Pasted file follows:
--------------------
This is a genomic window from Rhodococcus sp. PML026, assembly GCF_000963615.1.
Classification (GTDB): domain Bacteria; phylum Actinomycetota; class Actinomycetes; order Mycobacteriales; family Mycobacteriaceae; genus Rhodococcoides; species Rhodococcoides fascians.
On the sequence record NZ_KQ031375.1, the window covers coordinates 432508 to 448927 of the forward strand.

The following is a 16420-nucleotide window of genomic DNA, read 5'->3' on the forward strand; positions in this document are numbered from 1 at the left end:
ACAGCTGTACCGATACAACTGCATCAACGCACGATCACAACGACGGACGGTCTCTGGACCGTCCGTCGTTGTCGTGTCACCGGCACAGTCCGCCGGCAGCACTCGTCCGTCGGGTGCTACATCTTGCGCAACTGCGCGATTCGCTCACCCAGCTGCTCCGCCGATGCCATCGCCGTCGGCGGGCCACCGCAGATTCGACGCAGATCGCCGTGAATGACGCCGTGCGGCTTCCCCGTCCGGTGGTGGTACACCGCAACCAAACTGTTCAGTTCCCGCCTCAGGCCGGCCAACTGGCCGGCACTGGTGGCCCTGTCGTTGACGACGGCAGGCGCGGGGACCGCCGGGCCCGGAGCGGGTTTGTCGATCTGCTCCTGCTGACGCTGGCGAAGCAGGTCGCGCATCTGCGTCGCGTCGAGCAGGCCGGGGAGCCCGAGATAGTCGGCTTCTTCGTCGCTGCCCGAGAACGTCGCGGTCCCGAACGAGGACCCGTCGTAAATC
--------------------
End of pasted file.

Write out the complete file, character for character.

This is a genomic window from Rhodococcus sp. PML026, assembly GCF_000963615.1.
Classification (GTDB): domain Bacteria; phylum Actinomycetota; class Actinomycetes; order Mycobacteriales; family Mycobacteriaceae; genus Rhodococcoides; species Rhodococcoides fascians.
On the sequence record NZ_KQ031375.1, the window covers coordinates 432508 to 448927 of the forward strand.

The following is a 16420-nucleotide window of genomic DNA, read 5'->3' on the forward strand; positions in this document are numbered from 1 at the left end:
ACAGCTGTACCGATACAACTGCATCAACGCACGATCACAACGACGGACGGTCTCTGGACCGTCCGTCGTTGTCGTGTCACCGGCACAGTCCGCCGGCAGCACTCGTCCGTCGGGTGCTACATCTTGCGCAACTGCGCGATTCGCTCACCCAGCTGCTCCGCCGATGCCATCGCCGTCGGCGGGCCACCGCAGATTCGACGCAGATCGCCGTGAATGACGCCGTGCGGCTTCCCCGTCCGGTGGTGGTACACCGCAACCAAACTGTTCAGTTCCCGCCTCAGGCCGGCCAACTGGCCGGCACTGGTGGCCCTGTCGTTGACGACGGCAGGCGCGGGGACCGCCGGGCCCGGAGCGGGTTTGTCGATCTGCTCCTGCTGACGCTGGCGAAGCAGGTCGCGCATCTGCGTCGCGTCGAGCAGGCCGGGGAGCCCGAGATAGTCGGCTTCTTCGTCGCTGCCCGAGAACGTCGCGGTCCCGAACGAGGACCCGTCGTAAATC